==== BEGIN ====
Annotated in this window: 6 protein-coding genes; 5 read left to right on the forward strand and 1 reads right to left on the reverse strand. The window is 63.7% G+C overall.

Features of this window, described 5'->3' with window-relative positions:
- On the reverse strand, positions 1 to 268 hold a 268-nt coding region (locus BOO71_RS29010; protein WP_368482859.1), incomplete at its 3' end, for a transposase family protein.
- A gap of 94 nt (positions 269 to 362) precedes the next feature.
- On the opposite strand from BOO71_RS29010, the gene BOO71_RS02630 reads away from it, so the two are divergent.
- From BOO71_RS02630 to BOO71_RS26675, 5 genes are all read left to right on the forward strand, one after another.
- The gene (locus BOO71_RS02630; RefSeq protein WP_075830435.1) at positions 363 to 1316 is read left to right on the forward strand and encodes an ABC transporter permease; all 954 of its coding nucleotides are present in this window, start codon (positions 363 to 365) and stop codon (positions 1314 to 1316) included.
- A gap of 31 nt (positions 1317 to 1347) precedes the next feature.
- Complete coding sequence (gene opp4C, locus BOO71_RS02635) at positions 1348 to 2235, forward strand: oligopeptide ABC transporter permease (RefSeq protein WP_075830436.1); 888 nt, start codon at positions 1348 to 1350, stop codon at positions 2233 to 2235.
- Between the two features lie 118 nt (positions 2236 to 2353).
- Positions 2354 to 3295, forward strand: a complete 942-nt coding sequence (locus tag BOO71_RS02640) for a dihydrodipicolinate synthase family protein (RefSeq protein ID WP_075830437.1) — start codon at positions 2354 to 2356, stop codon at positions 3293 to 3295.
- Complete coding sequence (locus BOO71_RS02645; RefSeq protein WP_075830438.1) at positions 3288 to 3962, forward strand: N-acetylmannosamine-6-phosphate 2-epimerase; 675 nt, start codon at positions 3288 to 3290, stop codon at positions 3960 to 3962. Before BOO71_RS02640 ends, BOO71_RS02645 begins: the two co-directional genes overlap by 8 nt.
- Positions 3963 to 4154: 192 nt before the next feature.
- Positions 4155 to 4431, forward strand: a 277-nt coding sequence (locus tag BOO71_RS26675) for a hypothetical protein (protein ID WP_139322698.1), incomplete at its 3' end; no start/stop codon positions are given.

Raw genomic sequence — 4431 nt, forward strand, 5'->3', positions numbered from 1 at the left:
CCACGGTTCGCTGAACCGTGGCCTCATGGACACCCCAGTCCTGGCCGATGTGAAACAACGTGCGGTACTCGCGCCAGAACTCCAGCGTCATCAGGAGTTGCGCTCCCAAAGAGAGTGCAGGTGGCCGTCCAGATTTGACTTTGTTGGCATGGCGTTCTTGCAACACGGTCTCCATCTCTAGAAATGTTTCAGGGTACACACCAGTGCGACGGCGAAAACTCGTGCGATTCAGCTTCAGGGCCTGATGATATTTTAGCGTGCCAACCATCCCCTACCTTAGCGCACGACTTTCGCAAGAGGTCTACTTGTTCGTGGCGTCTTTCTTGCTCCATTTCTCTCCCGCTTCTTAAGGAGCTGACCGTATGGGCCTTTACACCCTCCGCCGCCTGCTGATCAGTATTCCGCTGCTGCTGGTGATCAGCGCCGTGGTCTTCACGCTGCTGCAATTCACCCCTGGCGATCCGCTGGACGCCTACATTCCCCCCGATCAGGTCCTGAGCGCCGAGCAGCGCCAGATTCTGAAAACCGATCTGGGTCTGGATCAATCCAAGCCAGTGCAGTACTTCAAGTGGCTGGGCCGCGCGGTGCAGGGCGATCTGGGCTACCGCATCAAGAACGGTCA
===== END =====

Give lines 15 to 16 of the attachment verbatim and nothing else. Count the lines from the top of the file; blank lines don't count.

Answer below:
Raw genomic sequence — 4431 nt, forward strand, 5'->3', positions numbered from 1 at the left:
CCACGGTTCGCTGAACCGTGGCCTCATGGACACCCCAGTCCTGGCCGATGTGAAACAACGTGCGGTACTCGCGCCAGAACTCCAGCGTCATCAGGAGTTGCGCTCCCAAAGAGAGTGCAGGTGGCCGTCCAGATTTGACTTTGTTGGCATGGCGTTCTTGCAACACGGTCTCCATCTCTAGAAATGTTTCAGGGTACACACCAGTGCGACGGCGAAAACTCGTGCGATTCAGCTTCAGGGCCTGATGATATTTTAGCGTGCCAACCATCCCCTACCTTAGCGCACGACTTTCGCAAGAGGTCTACTTGTTCGTGGCGTCTTTCTTGCTCCATTTCTCTCCCGCTTCTTAAGGAGCTGACCGTATGGGCCTTTACACCCTCCGCCGCCTGCTGATCAGTATTCCGCTGCTGCTGGTGATCAGCGCCGTGGTCTTCACGCTGCTGCAATTCACCCCTGGCGATCCGCTGGACGCCTACATTCCCCCCGATCAGGTCCTGAGCGCCGAGCAGCGCCAGATTCTGAAAACCGATCTGGGTCTGGATCAATCCAAGCCAGTGCAGTACTTCAAGTGGCTGGGCCGCGCGGTGCAGGGCGATCTGGGCTACCGCATCAAGAACGGTCA